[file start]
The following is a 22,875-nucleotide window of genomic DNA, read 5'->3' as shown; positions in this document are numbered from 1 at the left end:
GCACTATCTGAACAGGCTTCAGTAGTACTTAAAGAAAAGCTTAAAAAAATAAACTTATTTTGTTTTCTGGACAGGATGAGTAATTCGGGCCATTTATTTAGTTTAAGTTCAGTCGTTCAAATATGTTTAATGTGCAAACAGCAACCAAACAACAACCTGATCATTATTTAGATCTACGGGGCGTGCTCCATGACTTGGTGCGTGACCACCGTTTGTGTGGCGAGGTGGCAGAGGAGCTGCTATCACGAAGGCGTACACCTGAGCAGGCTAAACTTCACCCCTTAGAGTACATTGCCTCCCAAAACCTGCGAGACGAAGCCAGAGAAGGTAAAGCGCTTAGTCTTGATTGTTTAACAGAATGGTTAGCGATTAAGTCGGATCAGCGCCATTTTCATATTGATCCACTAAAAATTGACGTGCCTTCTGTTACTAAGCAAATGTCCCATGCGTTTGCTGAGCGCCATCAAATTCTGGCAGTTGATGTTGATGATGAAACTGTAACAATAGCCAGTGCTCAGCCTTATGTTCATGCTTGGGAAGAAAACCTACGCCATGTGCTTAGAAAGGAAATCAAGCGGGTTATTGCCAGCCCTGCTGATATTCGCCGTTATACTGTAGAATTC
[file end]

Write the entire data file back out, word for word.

The following is a 22,875-nucleotide window of genomic DNA, read 5'->3' as shown; positions in this document are numbered from 1 at the left end:
GCACTATCTGAACAGGCTTCAGTAGTACTTAAAGAAAAGCTTAAAAAAATAAACTTATTTTGTTTTCTGGACAGGATGAGTAATTCGGGCCATTTATTTAGTTTAAGTTCAGTCGTTCAAATATGTTTAATGTGCAAACAGCAACCAAACAACAACCTGATCATTATTTAGATCTACGGGGCGTGCTCCATGACTTGGTGCGTGACCACCGTTTGTGTGGCGAGGTGGCAGAGGAGCTGCTATCACGAAGGCGTACACCTGAGCAGGCTAAACTTCACCCCTTAGAGTACATTGCCTCCCAAAACCTGCGAGACGAAGCCAGAGAAGGTAAAGCGCTTAGTCTTGATTGTTTAACAGAATGGTTAGCGATTAAGTCGGATCAGCGCCATTTTCATATTGATCCACTAAAAATTGACGTGCCTTCTGTTACTAAGCAAATGTCCCATGCGTTTGCTGAGCGCCATCAAATTCTGGCAGTTGATGTTGATGATGAAACTGTAACAATAGCCAGTGCTCAGCCTTATGTTCATGCTTGGGAAGAAAACCTACGCCATGTGCTTAGAAAGGAAATCAAGCGGGTTATTGCCAGCCCTGCTGATATTCGCCGTTATACTGTAGAATTC